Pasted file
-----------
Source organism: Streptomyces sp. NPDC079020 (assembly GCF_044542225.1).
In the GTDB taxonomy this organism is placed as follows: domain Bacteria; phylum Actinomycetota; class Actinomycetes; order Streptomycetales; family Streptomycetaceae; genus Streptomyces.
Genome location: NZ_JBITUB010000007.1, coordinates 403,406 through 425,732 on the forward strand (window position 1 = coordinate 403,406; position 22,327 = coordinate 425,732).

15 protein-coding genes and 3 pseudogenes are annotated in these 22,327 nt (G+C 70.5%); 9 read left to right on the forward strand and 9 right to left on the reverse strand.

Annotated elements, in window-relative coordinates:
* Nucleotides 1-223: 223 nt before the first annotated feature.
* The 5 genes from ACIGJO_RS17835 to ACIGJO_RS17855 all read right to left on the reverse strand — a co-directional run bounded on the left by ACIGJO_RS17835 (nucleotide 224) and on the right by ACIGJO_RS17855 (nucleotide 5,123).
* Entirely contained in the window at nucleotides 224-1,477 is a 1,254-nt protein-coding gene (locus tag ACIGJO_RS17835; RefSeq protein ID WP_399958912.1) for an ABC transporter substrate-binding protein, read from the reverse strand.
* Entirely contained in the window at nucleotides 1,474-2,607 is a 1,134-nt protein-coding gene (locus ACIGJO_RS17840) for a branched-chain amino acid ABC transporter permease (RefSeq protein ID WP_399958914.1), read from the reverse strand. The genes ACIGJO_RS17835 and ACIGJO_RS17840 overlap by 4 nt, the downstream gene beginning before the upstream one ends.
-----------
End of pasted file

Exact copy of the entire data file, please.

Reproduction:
Source organism: Streptomyces sp. NPDC079020 (assembly GCF_044542225.1).
In the GTDB taxonomy this organism is placed as follows: domain Bacteria; phylum Actinomycetota; class Actinomycetes; order Streptomycetales; family Streptomycetaceae; genus Streptomyces.
Genome location: NZ_JBITUB010000007.1, coordinates 403,406 through 425,732 on the forward strand (window position 1 = coordinate 403,406; position 22,327 = coordinate 425,732).

15 protein-coding genes and 3 pseudogenes are annotated in these 22,327 nt (G+C 70.5%); 9 read left to right on the forward strand and 9 right to left on the reverse strand.

Annotated elements, in window-relative coordinates:
* Nucleotides 1-223: 223 nt before the first annotated feature.
* The 5 genes from ACIGJO_RS17835 to ACIGJO_RS17855 all read right to left on the reverse strand — a co-directional run bounded on the left by ACIGJO_RS17835 (nucleotide 224) and on the right by ACIGJO_RS17855 (nucleotide 5,123).
* Entirely contained in the window at nucleotides 224-1,477 is a 1,254-nt protein-coding gene (locus tag ACIGJO_RS17835; RefSeq protein ID WP_399958912.1) for an ABC transporter substrate-binding protein, read from the reverse strand.
* Entirely contained in the window at nucleotides 1,474-2,607 is a 1,134-nt protein-coding gene (locus ACIGJO_RS17840) for a branched-chain amino acid ABC transporter permease (RefSeq protein ID WP_399958914.1), read from the reverse strand. The genes ACIGJO_RS17835 and ACIGJO_RS17840 overlap by 4 nt, the downstream gene beginning before the upstream one ends.